Historians Against the War was formally founded at the 2003 annual meeting of the American Historical Association. Its statement of purpose can be found on its website:
As historians, teachers, and scholars, we oppose the expansion of United States empire and the doctrine of pre-emptive war that have led to the occupation of Iraq. We deplore the secrecy, deception, and distortion of history involved in the administration’s conduct of a war that violates international law, intensifies attacks on civil liberties, and reaches toward domination of the Middle East and its resources.
Taking a leaf from the anti-Vietnam war movement, Historians Against the War sponsors “teach-ins” on college campuses across the United States in which radical professors offer their view on such subjects as U.S. imperialism and the Bush administration’s “assault on the U.S. Constitution and civil liberties.”
On April 9, 2003, one such teach-in was held at Temple University in Pennsylvania, where one such radical professor, Richard Immerman, took part. As I have noted in the Weekly Standard, in a recently “scholarly” article in Diplomatic History, the journal of the Society for Historians of American Foreign Relations, Immerman recounts how the Bush administration, in leading the United States into the war in Iraq, made “every effort to ‘cook the books,’ . . . ‘hyped’ the need to go to war, and . . . lied too often to count.” He calls Bush and his cabinet members “cognitively impaired and politically possessed.”
Such views would all be completely unremarkable if Immerman were just a mere–and all too typical–professor at a second-tier university. But he is not. He has gone on to greater glory. Last September, he was appointed to the position of “assistant deputy director of national intelligence for analytic integrity and standards” and “ombudsman” inside the Office of the Director of National Intelligence, the top intelligence body in the United States. In that slot he is in charge of ensuring the “analytic integrity” of American intelligence reports.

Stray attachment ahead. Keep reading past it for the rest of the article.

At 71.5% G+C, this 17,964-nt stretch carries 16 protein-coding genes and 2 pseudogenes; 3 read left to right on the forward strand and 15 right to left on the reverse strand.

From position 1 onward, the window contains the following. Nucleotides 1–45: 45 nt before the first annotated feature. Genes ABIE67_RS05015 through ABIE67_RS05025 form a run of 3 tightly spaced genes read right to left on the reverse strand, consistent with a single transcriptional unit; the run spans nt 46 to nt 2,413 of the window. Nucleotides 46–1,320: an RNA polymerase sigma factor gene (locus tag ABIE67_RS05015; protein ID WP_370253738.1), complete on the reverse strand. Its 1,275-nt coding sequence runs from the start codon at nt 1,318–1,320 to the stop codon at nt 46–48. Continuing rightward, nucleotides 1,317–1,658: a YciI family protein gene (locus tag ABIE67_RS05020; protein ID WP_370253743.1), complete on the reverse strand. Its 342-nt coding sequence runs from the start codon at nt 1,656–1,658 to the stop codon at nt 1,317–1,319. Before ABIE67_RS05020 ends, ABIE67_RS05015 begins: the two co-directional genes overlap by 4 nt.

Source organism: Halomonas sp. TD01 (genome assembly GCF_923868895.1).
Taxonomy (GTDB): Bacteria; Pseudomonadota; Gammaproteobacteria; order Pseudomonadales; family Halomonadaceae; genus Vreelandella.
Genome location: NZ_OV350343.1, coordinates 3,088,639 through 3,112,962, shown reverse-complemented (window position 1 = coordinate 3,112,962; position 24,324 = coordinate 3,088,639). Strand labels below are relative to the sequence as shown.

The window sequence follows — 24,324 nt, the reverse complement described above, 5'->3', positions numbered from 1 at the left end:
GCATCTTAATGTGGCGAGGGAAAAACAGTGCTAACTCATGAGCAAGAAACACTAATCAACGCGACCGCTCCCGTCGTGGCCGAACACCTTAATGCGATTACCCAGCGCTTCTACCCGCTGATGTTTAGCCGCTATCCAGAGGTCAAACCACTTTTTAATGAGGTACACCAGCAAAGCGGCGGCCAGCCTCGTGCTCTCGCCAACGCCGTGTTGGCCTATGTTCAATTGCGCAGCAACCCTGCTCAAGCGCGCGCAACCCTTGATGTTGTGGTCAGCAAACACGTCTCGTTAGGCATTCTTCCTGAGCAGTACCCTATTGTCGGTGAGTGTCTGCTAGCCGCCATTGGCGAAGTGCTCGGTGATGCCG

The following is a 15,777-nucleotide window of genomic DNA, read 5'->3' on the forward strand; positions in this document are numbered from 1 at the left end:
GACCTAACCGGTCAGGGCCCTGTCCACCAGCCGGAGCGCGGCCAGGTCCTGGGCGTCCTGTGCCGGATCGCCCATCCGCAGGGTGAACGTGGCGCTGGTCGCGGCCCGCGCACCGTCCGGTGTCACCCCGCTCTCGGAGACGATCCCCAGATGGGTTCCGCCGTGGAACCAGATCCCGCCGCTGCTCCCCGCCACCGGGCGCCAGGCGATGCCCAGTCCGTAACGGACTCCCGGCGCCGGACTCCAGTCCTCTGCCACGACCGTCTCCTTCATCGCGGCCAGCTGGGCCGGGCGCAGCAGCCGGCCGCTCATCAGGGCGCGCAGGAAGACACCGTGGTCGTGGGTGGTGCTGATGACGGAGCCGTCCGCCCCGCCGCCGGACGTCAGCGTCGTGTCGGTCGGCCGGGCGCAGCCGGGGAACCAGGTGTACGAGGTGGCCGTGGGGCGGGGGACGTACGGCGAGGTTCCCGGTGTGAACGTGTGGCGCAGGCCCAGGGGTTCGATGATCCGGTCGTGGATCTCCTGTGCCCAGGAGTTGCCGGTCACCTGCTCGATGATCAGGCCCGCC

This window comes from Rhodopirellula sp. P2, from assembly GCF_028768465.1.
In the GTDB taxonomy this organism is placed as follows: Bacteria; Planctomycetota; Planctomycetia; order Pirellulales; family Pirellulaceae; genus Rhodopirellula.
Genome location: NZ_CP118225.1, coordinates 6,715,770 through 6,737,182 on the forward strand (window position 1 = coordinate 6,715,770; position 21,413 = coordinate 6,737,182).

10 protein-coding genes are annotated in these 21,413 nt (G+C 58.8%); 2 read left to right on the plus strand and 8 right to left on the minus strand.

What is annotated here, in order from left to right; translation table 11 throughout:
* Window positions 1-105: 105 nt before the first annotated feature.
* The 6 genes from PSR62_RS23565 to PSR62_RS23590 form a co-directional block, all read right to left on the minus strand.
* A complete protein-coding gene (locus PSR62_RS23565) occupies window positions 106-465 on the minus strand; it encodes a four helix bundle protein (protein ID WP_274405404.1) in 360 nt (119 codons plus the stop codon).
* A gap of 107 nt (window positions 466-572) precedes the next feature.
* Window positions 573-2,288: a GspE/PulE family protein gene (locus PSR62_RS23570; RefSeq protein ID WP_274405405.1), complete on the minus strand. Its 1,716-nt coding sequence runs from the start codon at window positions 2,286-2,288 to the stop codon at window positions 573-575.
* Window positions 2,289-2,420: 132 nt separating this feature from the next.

One question I have about this whole affair is whether Immerman has been taking part in or organizing “teach-ins” against the war inside the intelligence community in institutions like the CIA. Another question is what his colleagues and superiors think. To answer that second one, I’ve been contacting various top spies and seeking their comments. Here is what one senior intelligence official, who did want his name used, told me:
His assertions are way off base. His statements are not only biased, they are baffling. It’s troubling and it raises all sorts of questions. If someone who holds these views was selected for that particular position, it makes you wonder what the other candidates looked like.
It is mildly heartening that not everyone within the intelligence world thinks like Immerman, although at the same time the failure of anyone, including Mike McConnell, the director of national intelligence, to speak out publicly is profoundly discouraging.
We are in the middle of a war in which intelligence is the most critical front. The elevation of an obscure, radical, anti-war professor to be responsible for the “analytic integrity” of U.S. intelligence reports raises a question that after September 11, 2001, we should not be having to ask: is this country serious about intelligence or not?